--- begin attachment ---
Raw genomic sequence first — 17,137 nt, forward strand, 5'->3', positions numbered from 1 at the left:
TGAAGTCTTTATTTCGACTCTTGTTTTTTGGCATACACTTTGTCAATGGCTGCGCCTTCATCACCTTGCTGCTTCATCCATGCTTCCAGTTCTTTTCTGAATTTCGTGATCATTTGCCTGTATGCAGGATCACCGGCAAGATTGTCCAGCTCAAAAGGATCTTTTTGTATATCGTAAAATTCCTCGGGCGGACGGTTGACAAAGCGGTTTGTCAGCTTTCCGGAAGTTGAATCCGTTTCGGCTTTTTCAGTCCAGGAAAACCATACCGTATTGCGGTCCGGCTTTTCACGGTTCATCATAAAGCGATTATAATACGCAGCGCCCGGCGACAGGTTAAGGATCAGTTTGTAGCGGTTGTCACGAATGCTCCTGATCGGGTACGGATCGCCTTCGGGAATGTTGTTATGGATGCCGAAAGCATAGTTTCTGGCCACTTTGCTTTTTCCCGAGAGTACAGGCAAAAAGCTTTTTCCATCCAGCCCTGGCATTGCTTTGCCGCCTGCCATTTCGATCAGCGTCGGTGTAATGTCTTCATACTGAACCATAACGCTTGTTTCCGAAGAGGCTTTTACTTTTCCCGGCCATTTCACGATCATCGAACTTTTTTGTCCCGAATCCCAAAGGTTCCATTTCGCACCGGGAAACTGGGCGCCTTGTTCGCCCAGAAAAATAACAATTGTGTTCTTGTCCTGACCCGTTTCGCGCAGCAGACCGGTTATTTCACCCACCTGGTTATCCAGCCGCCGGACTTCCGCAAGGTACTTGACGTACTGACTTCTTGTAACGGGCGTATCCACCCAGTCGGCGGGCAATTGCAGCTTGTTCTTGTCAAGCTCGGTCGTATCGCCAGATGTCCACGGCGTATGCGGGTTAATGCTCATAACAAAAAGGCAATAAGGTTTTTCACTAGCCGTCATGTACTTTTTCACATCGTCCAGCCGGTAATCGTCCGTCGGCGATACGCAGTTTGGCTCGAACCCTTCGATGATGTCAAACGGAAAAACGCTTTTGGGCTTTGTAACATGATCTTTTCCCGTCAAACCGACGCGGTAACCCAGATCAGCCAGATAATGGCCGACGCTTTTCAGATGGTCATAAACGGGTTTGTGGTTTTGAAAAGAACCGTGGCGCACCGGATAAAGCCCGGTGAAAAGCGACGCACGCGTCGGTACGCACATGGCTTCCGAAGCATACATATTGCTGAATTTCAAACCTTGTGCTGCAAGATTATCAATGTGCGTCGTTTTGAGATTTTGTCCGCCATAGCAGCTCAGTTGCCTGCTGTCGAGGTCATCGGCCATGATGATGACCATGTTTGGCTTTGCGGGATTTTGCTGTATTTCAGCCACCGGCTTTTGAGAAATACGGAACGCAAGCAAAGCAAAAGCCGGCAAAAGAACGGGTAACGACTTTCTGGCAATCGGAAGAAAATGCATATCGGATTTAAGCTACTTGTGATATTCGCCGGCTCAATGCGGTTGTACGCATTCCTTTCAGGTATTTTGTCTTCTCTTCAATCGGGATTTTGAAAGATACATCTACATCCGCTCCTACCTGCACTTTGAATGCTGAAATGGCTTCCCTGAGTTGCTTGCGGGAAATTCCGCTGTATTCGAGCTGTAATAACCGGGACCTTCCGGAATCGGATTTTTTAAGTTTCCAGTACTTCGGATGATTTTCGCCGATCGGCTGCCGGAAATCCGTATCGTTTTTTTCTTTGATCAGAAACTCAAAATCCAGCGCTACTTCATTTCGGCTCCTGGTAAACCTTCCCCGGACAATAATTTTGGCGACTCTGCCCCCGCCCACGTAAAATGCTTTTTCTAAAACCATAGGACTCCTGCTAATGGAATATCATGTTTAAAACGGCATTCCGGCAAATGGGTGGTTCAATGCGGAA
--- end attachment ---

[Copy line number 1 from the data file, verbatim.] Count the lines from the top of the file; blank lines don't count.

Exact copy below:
Raw genomic sequence first — 17,137 nt, forward strand, 5'->3', positions numbered from 1 at the left: